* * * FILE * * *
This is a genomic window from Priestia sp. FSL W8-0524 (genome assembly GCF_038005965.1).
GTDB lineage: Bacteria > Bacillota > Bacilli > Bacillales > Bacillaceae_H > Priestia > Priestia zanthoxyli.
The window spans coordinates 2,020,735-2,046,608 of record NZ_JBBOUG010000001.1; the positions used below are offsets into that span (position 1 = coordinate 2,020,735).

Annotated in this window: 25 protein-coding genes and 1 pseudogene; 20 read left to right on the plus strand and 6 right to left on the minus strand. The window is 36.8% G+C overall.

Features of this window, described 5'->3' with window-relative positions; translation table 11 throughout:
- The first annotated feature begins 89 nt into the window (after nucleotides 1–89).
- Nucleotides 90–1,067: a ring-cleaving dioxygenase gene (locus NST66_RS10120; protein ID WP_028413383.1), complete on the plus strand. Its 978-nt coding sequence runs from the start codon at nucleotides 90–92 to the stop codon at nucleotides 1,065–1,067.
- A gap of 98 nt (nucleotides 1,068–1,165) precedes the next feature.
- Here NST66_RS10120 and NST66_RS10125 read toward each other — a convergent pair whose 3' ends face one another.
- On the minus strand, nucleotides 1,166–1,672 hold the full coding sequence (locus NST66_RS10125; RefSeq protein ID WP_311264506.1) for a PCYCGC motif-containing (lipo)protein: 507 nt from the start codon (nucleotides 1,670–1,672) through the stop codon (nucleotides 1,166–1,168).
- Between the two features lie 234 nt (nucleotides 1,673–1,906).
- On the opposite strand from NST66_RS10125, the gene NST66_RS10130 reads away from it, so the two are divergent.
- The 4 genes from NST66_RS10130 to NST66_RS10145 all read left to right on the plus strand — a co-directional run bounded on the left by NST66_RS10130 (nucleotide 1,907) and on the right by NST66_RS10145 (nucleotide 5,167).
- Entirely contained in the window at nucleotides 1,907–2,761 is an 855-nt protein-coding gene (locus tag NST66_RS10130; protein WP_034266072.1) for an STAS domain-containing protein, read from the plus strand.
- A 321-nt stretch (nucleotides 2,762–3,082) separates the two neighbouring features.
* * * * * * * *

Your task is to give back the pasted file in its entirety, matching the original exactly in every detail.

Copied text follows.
This is a genomic window from Priestia sp. FSL W8-0524 (genome assembly GCF_038005965.1).
GTDB lineage: Bacteria > Bacillota > Bacilli > Bacillales > Bacillaceae_H > Priestia > Priestia zanthoxyli.
The window spans coordinates 2,020,735-2,046,608 of record NZ_JBBOUG010000001.1; the positions used below are offsets into that span (position 1 = coordinate 2,020,735).

Annotated in this window: 25 protein-coding genes and 1 pseudogene; 20 read left to right on the plus strand and 6 right to left on the minus strand. The window is 36.8% G+C overall.

Features of this window, described 5'->3' with window-relative positions; translation table 11 throughout:
- The first annotated feature begins 89 nt into the window (after nucleotides 1–89).
- Nucleotides 90–1,067: a ring-cleaving dioxygenase gene (locus NST66_RS10120; protein ID WP_028413383.1), complete on the plus strand. Its 978-nt coding sequence runs from the start codon at nucleotides 90–92 to the stop codon at nucleotides 1,065–1,067.
- A gap of 98 nt (nucleotides 1,068–1,165) precedes the next feature.
- Here NST66_RS10120 and NST66_RS10125 read toward each other — a convergent pair whose 3' ends face one another.
- On the minus strand, nucleotides 1,166–1,672 hold the full coding sequence (locus NST66_RS10125; RefSeq protein ID WP_311264506.1) for a PCYCGC motif-containing (lipo)protein: 507 nt from the start codon (nucleotides 1,670–1,672) through the stop codon (nucleotides 1,166–1,168).
- Between the two features lie 234 nt (nucleotides 1,673–1,906).
- On the opposite strand from NST66_RS10125, the gene NST66_RS10130 reads away from it, so the two are divergent.
- The 4 genes from NST66_RS10130 to NST66_RS10145 all read left to right on the plus strand — a co-directional run bounded on the left by NST66_RS10130 (nucleotide 1,907) and on the right by NST66_RS10145 (nucleotide 5,167).
- Entirely contained in the window at nucleotides 1,907–2,761 is an 855-nt protein-coding gene (locus tag NST66_RS10130; protein WP_034266072.1) for an STAS domain-containing protein, read from the plus strand.
- A 321-nt stretch (nucleotides 2,762–3,082) separates the two neighbouring features.